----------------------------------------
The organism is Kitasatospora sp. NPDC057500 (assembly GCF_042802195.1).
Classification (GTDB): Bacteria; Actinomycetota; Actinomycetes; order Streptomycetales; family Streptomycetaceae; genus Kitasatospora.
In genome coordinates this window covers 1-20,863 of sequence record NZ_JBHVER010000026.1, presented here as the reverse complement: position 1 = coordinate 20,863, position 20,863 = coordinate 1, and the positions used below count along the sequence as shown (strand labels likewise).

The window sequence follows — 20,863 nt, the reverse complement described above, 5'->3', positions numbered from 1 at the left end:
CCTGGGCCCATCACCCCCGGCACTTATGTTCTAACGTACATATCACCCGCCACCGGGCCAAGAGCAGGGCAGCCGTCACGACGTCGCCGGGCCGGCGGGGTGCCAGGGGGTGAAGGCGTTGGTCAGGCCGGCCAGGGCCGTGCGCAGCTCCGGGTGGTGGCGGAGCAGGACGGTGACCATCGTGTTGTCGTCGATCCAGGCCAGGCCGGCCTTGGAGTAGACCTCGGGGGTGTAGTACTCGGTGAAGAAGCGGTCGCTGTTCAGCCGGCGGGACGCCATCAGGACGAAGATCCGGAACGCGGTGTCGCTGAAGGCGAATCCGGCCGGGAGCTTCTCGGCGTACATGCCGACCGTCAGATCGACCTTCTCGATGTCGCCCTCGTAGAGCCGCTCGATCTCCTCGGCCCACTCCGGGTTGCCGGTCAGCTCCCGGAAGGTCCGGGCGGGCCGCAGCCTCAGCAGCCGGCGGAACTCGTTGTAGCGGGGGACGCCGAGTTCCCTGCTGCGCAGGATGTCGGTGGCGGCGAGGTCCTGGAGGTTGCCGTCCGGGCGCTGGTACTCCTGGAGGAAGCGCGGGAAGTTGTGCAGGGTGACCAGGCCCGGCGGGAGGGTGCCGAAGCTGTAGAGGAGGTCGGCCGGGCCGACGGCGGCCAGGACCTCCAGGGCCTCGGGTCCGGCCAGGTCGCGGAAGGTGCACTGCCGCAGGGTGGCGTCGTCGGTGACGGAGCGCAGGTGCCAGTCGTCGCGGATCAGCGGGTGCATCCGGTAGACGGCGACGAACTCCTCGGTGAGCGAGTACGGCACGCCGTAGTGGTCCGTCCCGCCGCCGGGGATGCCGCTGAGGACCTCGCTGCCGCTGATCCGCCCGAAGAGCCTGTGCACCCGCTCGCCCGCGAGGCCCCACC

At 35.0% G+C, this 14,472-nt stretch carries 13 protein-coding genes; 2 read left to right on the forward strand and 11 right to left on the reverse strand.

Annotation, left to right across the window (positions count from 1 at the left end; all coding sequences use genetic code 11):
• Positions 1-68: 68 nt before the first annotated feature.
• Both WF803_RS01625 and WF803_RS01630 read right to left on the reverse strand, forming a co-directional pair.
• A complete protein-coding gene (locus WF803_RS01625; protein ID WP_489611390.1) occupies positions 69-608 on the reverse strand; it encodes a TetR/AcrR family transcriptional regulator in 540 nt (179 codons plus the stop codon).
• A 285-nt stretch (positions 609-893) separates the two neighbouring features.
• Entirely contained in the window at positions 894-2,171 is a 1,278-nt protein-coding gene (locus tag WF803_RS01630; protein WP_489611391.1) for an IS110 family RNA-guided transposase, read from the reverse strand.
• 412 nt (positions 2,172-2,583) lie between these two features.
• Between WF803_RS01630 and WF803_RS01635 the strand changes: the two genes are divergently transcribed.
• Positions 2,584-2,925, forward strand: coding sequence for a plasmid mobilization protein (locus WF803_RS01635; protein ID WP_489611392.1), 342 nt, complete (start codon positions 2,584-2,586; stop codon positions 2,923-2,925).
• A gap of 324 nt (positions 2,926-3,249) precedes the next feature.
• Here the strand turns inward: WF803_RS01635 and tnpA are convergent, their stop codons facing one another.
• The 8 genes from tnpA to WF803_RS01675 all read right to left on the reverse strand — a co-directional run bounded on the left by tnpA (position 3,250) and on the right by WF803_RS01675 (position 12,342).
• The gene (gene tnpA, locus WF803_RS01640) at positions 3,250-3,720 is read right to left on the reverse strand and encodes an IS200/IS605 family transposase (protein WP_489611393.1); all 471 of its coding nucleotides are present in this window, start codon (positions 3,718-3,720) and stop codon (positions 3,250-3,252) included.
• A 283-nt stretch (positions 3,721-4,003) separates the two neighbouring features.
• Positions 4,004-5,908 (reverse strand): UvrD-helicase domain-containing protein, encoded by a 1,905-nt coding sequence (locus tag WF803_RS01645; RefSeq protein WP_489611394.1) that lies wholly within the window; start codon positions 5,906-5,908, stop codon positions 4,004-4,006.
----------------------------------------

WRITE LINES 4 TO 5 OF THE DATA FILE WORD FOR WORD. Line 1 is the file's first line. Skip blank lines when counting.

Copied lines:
The window sequence follows — 20,863 nt, the reverse complement described above, 5'->3', positions numbered from 1 at the left end:
CCTGGGCCCATCACCCCCGGCACTTATGTTCTAACGTACATATCACCCGCCACCGGGCCAAGAGCAGGGCAGCCGTCACGACGTCGCCGGGCCGGCGGGGTGCCAGGGGGTGAAGGCGTTGGTCAGGCCGGCCAGGGCCGTGCGCAGCTCCGGGTGGTGGCGGAGCAGGACGGTGACCATCGTGTTGTCGTCGATCCAGGCCAGGCCGGCCTTGGAGTAGACCTCGGGGGTGTAGTACTCGGTGAAGAAGCGGTCGCTGTTCAGCCGGCGGGACGCCATCAGGACGAAGATCCGGAACGCGGTGTCGCTGAAGGCGAATCCGGCCGGGAGCTTCTCGGCGTACATGCCGACCGTCAGATCGACCTTCTCGATGTCGCCCTCGTAGAGCCGCTCGATCTCCTCGGCCCACTCCGGGTTGCCGGTCAGCTCCCGGAAGGTCCGGGCGGGCCGCAGCCTCAGCAGCCGGCGGAACTCGTTGTAGCGGGGGACGCCGAGTTCCCTGCTGCGCAGGATGTCGGTGGCGGCGAGGTCCTGGAGGTTGCCGTCCGGGCGCTGGTACTCCTGGAGGAAGCGCGGGAAGTTGTGCAGGGTGACCAGGCCCGGCGGGAGGGTGCCGAAGCTGTAGAGGAGGTCGGCCGGGCCGACGGCGGCCAGGACCTCCAGGGCCTCGGGTCCGGCCAGGTCGCGGAAGGTGCACTGCCGCAGGGTGGCGTCGTCGGTGACGGAGCGCAGGTGCCAGTCGTCGCGGATCAGCGGGTGCATCCGGTAGACGGCGACGAACTCCTCGGTGAGCGAGTACGGCACGCCGTAGTGGTCCGTCCCGCCGCCGGGGATGCCGCTGAGGACCTCGCTGCCGCTGATCCGCCCGAAGAGCCTGTGCACCCGCTCGCCCGCGAGGCCCCACC